With standardized testing losing steam and affirmative action ending, admission officers have to adapt new critical frameworks to study potential students’ fit at a given institution. Enter “holistic admission” or “holistic review,” higher education’s biggest buzz phrase in this next application cycle.
More than 90% of institutions claim to review student applications holistically, but the exact formula is hard to nail down from one institution to another. For example, Stanford University’s process is guided by context, academic excellence, intellectual vitality and extracurricular activities. Meanwhile, medical schools often adopt the “Experiences-Attributes-Metrics” formula, according to the Association of American Medical Colleges.
Using context as the linking thread
While formulas can change from institution to institution, contextualizing student achievement is the common thread linking each one together. The College Board sees contextualization as “reflect[ing] accomplishments and potential contributions of each applicant in light of his or her background and circumstances.”
New research out of the University of Michigan found that weighing high school grades and standardized test scores in context with the availability of resources at the school, neighborhood and family levels “are strongly associated” with students’ college success. Not only can institutions enroll a diverse student body, but they can also improve their retention and graduation rates, said Michael Bastedo, associate dean of research and graduate studies at U-M.
“These findings extend our knowledge of the relationship between students’ contextualized high school performance and college success, which has so far mostly been limited to studies of class rank,” he said, according to a statement. “This is particularly important as more institutions read applications in context as part of their holistic admissions practices.”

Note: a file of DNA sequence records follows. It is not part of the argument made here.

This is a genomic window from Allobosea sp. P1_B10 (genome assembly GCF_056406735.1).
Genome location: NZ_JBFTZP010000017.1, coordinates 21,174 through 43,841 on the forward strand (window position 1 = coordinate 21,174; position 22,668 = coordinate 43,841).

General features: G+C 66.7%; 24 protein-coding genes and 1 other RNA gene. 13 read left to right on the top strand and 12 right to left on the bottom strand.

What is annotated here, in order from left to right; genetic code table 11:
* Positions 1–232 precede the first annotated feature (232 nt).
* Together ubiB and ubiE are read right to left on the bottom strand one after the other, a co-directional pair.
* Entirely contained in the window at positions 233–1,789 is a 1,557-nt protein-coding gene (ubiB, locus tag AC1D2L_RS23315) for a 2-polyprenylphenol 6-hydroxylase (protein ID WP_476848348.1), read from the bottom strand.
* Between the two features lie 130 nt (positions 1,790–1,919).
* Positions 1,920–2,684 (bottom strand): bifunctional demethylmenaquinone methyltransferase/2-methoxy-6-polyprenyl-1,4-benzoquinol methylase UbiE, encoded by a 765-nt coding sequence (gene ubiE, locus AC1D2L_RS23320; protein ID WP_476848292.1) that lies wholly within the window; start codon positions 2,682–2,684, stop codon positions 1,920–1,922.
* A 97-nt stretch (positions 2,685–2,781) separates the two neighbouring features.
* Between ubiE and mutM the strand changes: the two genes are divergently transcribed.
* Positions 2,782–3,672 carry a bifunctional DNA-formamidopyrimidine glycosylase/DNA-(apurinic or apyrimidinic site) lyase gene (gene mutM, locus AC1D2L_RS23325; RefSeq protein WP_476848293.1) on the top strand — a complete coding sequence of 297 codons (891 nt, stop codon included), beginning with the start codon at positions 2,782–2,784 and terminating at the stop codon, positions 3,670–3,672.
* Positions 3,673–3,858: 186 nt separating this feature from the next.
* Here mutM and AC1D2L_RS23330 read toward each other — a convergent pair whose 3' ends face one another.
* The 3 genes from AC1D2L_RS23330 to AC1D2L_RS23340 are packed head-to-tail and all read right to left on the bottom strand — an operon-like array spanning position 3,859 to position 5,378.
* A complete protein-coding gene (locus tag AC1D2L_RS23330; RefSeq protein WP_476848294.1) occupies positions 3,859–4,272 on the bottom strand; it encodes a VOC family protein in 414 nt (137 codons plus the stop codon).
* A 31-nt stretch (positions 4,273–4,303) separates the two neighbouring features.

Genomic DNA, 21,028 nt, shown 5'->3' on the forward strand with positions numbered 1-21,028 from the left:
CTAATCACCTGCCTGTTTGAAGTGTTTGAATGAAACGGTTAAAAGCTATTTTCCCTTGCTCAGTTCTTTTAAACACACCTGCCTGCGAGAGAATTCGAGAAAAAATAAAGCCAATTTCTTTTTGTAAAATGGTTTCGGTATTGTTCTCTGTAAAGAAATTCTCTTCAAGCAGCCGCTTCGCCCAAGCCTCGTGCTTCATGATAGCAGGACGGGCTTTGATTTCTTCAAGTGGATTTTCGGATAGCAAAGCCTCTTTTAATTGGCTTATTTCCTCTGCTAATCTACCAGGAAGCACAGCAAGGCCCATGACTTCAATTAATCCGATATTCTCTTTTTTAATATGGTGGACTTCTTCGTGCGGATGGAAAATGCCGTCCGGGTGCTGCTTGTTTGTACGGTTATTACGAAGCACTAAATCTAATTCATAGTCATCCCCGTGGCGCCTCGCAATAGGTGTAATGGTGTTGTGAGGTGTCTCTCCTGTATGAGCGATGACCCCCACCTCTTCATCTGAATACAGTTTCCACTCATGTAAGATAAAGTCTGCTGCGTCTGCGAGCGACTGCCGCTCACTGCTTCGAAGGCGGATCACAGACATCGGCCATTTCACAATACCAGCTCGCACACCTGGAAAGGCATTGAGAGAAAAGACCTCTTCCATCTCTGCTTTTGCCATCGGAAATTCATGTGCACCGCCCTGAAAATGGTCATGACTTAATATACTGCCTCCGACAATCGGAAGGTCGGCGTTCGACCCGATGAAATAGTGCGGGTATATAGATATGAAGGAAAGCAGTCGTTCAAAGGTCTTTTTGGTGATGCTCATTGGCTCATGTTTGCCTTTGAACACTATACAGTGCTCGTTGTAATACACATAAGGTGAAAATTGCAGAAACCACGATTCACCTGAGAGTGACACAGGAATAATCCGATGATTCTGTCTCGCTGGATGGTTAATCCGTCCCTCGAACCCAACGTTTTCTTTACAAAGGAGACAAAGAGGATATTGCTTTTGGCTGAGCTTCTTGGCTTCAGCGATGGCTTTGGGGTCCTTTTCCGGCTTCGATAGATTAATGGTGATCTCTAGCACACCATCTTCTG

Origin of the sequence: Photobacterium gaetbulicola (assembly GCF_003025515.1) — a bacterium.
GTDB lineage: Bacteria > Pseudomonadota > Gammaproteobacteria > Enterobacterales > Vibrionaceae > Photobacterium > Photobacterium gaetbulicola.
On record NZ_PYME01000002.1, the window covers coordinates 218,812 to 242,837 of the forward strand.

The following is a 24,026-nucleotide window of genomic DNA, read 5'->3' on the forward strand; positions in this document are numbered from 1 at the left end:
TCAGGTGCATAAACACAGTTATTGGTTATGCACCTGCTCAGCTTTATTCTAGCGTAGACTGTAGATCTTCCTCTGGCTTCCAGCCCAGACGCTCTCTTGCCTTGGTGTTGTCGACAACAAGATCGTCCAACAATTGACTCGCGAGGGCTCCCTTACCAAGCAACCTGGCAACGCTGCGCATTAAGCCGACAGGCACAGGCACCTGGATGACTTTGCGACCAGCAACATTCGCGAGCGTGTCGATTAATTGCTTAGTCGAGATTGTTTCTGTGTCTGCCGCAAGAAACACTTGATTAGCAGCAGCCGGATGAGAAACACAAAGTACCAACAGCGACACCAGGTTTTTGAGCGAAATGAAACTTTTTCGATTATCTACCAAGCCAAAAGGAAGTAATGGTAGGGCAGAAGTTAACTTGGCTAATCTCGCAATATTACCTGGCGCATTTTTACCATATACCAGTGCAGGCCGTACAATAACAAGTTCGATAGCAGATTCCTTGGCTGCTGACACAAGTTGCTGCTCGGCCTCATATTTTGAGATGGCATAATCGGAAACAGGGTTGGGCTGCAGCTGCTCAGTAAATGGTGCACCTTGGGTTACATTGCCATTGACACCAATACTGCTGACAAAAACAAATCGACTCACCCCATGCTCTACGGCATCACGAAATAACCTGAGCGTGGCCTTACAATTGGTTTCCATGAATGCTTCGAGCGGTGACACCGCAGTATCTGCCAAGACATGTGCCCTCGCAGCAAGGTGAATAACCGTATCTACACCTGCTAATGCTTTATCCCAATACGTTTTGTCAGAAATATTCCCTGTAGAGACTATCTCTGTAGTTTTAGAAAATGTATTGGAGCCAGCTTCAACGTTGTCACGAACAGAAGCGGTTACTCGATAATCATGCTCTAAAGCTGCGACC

Nevertheless, skeptics of holistic admissions might point to its qualitative nature as being too amorphous a formula to defend under scrutiny. In SFFA v. Harvard, Students For Fair Admissions Inc. argued that Harvard used its holistic admissions practice to disguise its ulterior motive of discriminating against Asian applicants.
“Holistic is a code word for ‘subjective,’ where admission officers under the gun to find more students from underrepresented minorities show them preference in admission,” wrote Richard K. Vedder, a senior fellow at the Independent Institute, a public-policy research and educational organization.
Creating tangible data from students’ qualitative assets
Institutions can defend their admissions practice from being subjective by introducing technological tools, such as AI. Student Select’s machine learning software can create a psychometric assessment of students based on their personal statements and college essays. Specifically, the software can scale students’ levels of conscientiousness, positivity, resilience and other factors that institutions can personalize to their school.
“AI tools have shown great promise in introducing unbiased assessments into the admissions selection process. This includes AI tools that analyze admissions essays, personal statements or interviews that measure important attributes like leadership, critical thinking and personality traits in a consistent and unbiased manner,” wrote Will Rose, chief technology officer at Student Select, in an email. “These new, unbiased data points can help colleges identify and accept quality applicants who may otherwise fall short of traditional selection criteria, like test scores.”
Additionally, Mary Baldwin University’s Anesthesiology Program partnered with Acuity Insights to “test” students’ soft skills. The Casper test measures students’ adaptability, communication, collaboration, empathy, professionalism and teamwork in an almost two-hour assessment to ground MBU’s officials’ understanding of how their prospective nursing students can handle personal and professional challenges.
“The decision to include Casper in our application process was driven by our desire to select candidates who demonstrate not only academic excellence but also the right personal qualities and ethical values that align with our university’s mission,” says Jennifer McPherson, program director of the nurse anesthesiology program at MBU’s Murphy Deming College of Health Science, in a press release.